The demand for talented cybersecurity professionals continues to grow at a breakneck pace, largely driven by the increased sophistication of new technologies. In fact, analysts from Cybersecurity Ventures predict that there will be close to 3.5 million unfilled cybersecurity positions by 2021, an estimate that has some government agencies scrambling to recruit experienced and qualified candidates. This urgency has motivated the Department of Homeland Security to accelerate its hiring efforts, which opens up a variety of opportunities for those seeking a meaningful information systems career path. But before you start filling out an application, it’s important to get a firm grasp on what Homeland Security careers entail, as the agency has a massive operational scope.
What it takes to pursue a cybersecurity career with DHS
First, it’s worth noting that DHS is comprised of 22 distinct federal departments and agencies, each with its own unique purview. While many of these subdivisions regularly collaborate on open investigations and network analysis projects, the breadth of their responsibilities tends to vary between departments. That said, cybersecurity professionals often utilize similar skill sets to complete their daily assignments and work toward a common goal — protecting U.S. networks and information systems from digital threats and malicious actors, both foreign and domestic in origin. According to the DHS website, ideal candidates must have expertise in one or more of the following areas:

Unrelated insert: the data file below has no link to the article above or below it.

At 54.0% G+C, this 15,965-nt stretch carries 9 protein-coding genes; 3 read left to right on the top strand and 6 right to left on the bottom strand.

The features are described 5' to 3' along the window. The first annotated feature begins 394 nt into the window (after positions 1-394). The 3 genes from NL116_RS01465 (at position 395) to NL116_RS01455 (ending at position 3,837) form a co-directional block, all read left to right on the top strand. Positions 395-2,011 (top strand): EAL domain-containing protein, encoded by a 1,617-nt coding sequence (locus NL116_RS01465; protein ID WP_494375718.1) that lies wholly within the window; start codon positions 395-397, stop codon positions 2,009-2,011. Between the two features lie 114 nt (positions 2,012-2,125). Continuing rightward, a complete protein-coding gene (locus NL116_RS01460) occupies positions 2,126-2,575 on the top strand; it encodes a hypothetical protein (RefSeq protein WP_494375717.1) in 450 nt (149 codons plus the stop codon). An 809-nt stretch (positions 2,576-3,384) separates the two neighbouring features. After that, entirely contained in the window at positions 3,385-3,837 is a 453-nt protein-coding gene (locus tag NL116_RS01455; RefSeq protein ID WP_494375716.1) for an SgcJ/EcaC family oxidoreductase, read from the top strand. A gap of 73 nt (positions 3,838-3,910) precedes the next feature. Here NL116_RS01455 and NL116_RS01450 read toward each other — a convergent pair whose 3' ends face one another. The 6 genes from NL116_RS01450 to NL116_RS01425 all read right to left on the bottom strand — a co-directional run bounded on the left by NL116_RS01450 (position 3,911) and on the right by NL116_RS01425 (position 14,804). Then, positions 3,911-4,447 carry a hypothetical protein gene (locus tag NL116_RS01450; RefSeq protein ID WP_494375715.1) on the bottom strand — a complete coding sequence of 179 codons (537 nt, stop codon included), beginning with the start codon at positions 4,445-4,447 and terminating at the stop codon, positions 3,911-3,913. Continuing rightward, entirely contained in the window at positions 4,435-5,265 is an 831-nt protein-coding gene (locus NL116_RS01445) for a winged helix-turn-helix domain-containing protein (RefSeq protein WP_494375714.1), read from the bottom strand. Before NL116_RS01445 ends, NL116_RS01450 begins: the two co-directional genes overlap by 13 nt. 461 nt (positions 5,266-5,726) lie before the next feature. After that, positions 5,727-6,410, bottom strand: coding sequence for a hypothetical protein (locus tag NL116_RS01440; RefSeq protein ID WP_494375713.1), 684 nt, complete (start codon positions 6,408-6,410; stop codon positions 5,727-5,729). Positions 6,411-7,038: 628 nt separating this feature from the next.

- Cyber incident response: Assist government and private sector entities by securing their critical infrastructure, analyzing the impact of cyberattacks, and coordinating disaster response efforts following a security incident.
- Cyber risk and strategic analysis: Develop digital defense measures for present and future cyber threats by collecting relevant network data, analyzing past security breaches, and utilizing cutting-edge risk assessment applications.
- Vulnerability detection and assessment: Identify potential cyber threats by detecting application- and file-based vulnerabilities, using automated testing tools, and classifying weaknesses in computer systems and network infrastructures.
- Intelligence and investigation: Enhance network and system security by gathering technology-based intelligence, conducting complex digital inquiries, and improving existing investigative processes and workflows.
- Networks and systems engineering: Create and administer comprehensive security protocols by designing new digital infrastructure topologies, managing network clients and servers, and optimizing internet and intranet connectivity.
- Digital forensics and forensics analysis: Conduct in-depth cybercrime investigations by leveraging scientific tests and techniques, recovering and preserving digital evidence, and analyzing relevant data gathered from seized technologies.
- Software assurance: Ensure the integrity of mission critical software by raising the overall quality of key applications, minimizing the risk of digital exploitation, and creating new internal and external security provisions.